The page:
Why is Low Resolution EO Data Still Attractive?

December 4, 2014 | By More

With Airbus Defence and Space announcing it will add DMCii satellite imagery to its portfolio, and add up to 10 million km2 of data per day, one has to wonder where the incentive is to offer more low resolution imagery.  The question is central since this market will face the frontal assault of free data from various government programs in the coming years.

Satellite Earth Observation

As NSR indicated in its recently released Satellite-Based Earth Observation, 6th Edition report, the low-resolution EO data market will no longer be viable in the not-too-distant future as very-high and high-resolution imagery types take hold.  So is the ADS move to broaden its portfolio useless?

Not really, as there are still a large number of customers that require the high-revisit and large swath products that this type of data provides before customers no longer want to pay for low resolution imagery.  Even at 22 m resolution, applications such as vegetation monitoring, agriculture, change detection and forestry (to name a few) are key targets for low resolution data.

And as with the recently announced teaming agreement between Deimos, Dauria Aerospace, EIAST and BSEIT, who together will offer EO satellite capacity ranging from 75 cm to 20 m from 9 spacecraft, the move makes sense as ADS can offer a one-stop-shop for a variety of users for diverse applications with both SAR and optical satellite data starting with sub-meter resolution data. Furthermore, NSR estimates the agreement gives ADS more than 70% market share in the low resolution data market, thus deep reach in a fairly large and diverse market.

But with the advent of high-resolution imagery, coupled with the blitz to free low resolution data via the Sentinel program, will mean that to avoid being left out in the cold, the operators’ strategy has to be focused on attracting current and new users of low res data with good quality and additional services.  This will allow them to get familiar with their products and then help the migration to medium- and higher resolution datasets that users are still ready to pay for.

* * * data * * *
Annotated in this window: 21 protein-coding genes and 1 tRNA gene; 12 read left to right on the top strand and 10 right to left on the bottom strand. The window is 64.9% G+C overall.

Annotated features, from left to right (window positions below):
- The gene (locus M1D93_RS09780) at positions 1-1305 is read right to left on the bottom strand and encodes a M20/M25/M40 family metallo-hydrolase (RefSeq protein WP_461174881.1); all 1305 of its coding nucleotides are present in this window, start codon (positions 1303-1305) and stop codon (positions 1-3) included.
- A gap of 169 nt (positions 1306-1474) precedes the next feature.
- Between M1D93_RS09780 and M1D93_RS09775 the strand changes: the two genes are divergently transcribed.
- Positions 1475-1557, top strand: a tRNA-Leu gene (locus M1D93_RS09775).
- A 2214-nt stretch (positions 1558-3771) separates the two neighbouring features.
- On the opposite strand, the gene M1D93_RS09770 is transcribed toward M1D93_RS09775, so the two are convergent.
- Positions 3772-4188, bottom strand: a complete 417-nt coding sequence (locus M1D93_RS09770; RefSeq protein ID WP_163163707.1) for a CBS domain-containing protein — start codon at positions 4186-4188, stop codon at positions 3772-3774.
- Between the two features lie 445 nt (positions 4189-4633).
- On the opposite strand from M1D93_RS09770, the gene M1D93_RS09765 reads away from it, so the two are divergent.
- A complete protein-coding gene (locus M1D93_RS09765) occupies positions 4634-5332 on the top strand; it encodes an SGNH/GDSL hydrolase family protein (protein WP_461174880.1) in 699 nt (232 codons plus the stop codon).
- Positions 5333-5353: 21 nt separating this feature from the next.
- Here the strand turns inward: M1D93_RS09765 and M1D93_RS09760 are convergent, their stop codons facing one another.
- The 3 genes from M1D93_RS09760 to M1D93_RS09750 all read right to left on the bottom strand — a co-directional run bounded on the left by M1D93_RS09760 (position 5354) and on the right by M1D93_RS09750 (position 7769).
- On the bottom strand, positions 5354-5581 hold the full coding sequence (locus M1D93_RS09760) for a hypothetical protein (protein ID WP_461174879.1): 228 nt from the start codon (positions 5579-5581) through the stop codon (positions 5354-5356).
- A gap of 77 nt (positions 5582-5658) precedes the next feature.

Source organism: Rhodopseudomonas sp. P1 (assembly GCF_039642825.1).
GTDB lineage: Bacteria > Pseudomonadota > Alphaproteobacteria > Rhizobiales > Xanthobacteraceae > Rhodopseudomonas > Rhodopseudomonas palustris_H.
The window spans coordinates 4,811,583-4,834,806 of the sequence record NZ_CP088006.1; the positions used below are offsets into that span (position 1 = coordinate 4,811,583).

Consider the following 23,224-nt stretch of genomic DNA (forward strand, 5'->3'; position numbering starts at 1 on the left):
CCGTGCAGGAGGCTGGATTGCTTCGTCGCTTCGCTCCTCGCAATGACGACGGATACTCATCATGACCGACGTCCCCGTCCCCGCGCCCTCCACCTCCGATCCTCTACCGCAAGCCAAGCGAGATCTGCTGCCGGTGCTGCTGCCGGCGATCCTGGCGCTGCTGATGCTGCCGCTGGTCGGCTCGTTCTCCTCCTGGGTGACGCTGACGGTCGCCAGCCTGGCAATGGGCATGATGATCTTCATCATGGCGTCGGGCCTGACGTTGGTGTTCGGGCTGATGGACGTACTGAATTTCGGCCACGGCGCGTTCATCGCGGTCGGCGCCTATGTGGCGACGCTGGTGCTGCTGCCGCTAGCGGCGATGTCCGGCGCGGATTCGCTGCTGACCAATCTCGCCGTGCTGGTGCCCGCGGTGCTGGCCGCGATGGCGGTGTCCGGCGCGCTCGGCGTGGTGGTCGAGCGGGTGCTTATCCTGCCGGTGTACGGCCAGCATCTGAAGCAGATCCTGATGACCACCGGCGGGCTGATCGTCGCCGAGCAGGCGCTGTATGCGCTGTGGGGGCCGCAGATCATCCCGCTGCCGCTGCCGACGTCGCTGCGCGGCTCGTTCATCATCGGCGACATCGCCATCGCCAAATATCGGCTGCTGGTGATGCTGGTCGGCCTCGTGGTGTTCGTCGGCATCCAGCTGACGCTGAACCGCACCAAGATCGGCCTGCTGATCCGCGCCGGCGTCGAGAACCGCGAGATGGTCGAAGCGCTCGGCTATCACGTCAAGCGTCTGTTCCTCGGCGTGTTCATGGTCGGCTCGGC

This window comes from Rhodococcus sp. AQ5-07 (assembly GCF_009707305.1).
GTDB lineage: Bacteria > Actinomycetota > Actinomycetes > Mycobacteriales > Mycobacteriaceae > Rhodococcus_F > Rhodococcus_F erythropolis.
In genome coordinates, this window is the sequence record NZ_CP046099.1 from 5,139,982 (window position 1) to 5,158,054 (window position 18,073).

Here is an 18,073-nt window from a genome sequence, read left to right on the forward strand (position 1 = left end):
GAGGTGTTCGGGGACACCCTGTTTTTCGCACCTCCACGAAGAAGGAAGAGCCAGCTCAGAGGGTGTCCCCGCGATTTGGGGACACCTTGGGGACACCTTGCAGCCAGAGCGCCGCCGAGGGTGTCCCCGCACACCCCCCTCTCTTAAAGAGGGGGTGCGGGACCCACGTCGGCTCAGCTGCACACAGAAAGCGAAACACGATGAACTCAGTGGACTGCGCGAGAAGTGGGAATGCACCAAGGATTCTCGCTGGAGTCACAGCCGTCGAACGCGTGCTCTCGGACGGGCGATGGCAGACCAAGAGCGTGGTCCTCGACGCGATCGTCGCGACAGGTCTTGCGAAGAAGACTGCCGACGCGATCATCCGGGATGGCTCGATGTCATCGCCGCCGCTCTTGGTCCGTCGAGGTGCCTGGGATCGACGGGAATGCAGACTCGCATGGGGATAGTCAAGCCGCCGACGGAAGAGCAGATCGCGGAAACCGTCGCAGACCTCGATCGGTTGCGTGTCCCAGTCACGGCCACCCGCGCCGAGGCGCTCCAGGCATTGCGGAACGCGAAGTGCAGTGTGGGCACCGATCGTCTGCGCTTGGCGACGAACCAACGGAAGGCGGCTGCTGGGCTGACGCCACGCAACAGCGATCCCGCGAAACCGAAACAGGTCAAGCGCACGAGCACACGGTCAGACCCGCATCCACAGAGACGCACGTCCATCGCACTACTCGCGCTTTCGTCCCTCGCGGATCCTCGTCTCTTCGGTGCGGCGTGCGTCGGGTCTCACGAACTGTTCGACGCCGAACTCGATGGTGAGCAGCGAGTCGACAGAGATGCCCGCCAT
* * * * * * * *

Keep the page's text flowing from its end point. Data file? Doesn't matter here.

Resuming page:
The other side of the business that operators have certainly looked at is that low resolution data imagery is plentiful in the Public Authorities market, a vertical that is expected to grow to more than $1.4 B in 2023 with more than half of revenues coming from information products (IP).  Getting specialized skills for these is the undercurrent of IP and expertise has a price, needs strong knowledge of local conditions to extract valuable information and is on an upward slope.  The growth in this part of the market will be even more pronounced with higher resolution data sets.

Bottom Line

As more free low resolution EO data becomes available, the market will continue to see negative side-effects even for medium resolution data prices.  To slow down the decrease in revenues, low resolution data is still attractive as it helps shift users to higher resolution data, where customers will continue to pay for imagery and higher margin information products.

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Category: NSR

Claude Rousseau

About the Author ()

Mr. Rousseau has more than 20 years of experience in the space sector in various roles, including business and program management, consulting, research, administration and communications. He joined NSR in 2006 where he is Research Director with responsibility for all phases of the mobility via satellite, government and military satellite communications, energy, satellite manufacturing and launch services and Earth observation market research. He also provides regional expertise in Europe, the Middle-East and Arica region as well as direct multi-client research reports and consulting projects for clients globally. He was previously with the International Space University (ISU), a higher education institution where he managed Professional Development Programs. He later co-founded Futuraspace, an international space consulting firm. Earlier, he worked for the Canadian Space Agency where he held various positions (Administration, Management and Strategic Planning). Mr. Rousseau has a B.Sc. with majors in Physics and Astrophysics from the University of Calgary (Canada) and a Master of Space Studies (MSc.) from the International Space University (France). Mr. Rousseau is based in Strasbourg, France.

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